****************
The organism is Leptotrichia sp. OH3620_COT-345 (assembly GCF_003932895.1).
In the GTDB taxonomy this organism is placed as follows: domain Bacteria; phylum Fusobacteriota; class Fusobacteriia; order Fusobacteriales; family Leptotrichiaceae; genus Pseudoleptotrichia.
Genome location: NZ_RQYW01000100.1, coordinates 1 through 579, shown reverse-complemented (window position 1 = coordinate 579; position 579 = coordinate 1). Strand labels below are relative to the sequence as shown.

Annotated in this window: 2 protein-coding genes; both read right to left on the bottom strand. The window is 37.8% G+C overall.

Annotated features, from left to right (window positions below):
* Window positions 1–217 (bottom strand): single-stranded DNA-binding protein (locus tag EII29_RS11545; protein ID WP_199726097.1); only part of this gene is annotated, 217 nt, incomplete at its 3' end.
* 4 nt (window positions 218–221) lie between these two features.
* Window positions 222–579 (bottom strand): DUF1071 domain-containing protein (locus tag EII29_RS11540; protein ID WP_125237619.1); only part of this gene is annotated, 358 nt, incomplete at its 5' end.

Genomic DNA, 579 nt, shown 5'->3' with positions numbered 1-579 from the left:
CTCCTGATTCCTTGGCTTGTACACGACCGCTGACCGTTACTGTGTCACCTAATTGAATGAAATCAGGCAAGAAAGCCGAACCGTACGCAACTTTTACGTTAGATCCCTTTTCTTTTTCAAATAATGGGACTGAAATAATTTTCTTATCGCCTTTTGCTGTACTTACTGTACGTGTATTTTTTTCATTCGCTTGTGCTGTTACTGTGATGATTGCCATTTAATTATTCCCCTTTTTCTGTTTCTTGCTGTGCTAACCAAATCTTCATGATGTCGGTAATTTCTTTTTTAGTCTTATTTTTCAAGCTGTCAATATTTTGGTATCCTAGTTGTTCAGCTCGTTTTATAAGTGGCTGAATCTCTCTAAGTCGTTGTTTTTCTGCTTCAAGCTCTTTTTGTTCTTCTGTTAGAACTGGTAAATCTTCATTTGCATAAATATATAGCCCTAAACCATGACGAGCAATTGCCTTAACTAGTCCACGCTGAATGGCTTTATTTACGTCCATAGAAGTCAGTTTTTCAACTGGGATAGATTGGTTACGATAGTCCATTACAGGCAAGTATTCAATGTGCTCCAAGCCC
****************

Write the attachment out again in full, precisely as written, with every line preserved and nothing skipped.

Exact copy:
The organism is Leptotrichia sp. OH3620_COT-345 (assembly GCF_003932895.1).
In the GTDB taxonomy this organism is placed as follows: domain Bacteria; phylum Fusobacteriota; class Fusobacteriia; order Fusobacteriales; family Leptotrichiaceae; genus Pseudoleptotrichia.
Genome location: NZ_RQYW01000100.1, coordinates 1 through 579, shown reverse-complemented (window position 1 = coordinate 579; position 579 = coordinate 1). Strand labels below are relative to the sequence as shown.

Annotated in this window: 2 protein-coding genes; both read right to left on the bottom strand. The window is 37.8% G+C overall.

Annotated features, from left to right (window positions below):
* Window positions 1–217 (bottom strand): single-stranded DNA-binding protein (locus tag EII29_RS11545; protein ID WP_199726097.1); only part of this gene is annotated, 217 nt, incomplete at its 3' end.
* 4 nt (window positions 218–221) lie between these two features.
* Window positions 222–579 (bottom strand): DUF1071 domain-containing protein (locus tag EII29_RS11540; protein ID WP_125237619.1); only part of this gene is annotated, 358 nt, incomplete at its 5' end.

Genomic DNA, 579 nt, shown 5'->3' with positions numbered 1-579 from the left:
CTCCTGATTCCTTGGCTTGTACACGACCGCTGACCGTTACTGTGTCACCTAATTGAATGAAATCAGGCAAGAAAGCCGAACCGTACGCAACTTTTACGTTAGATCCCTTTTCTTTTTCAAATAATGGGACTGAAATAATTTTCTTATCGCCTTTTGCTGTACTTACTGTACGTGTATTTTTTTCATTCGCTTGTGCTGTTACTGTGATGATTGCCATTTAATTATTCCCCTTTTTCTGTTTCTTGCTGTGCTAACCAAATCTTCATGATGTCGGTAATTTCTTTTTTAGTCTTATTTTTCAAGCTGTCAATATTTTGGTATCCTAGTTGTTCAGCTCGTTTTATAAGTGGCTGAATCTCTCTAAGTCGTTGTTTTTCTGCTTCAAGCTCTTTTTGTTCTTCTGTTAGAACTGGTAAATCTTCATTTGCATAAATATATAGCCCTAAACCATGACGAGCAATTGCCTTAACTAGTCCACGCTGAATGGCTTTATTTACGTCCATAGAAGTCAGTTTTTCAACTGGGATAGATTGGTTACGATAGTCCATTACAGGCAAGTATTCAATGTGCTCCAAGCCC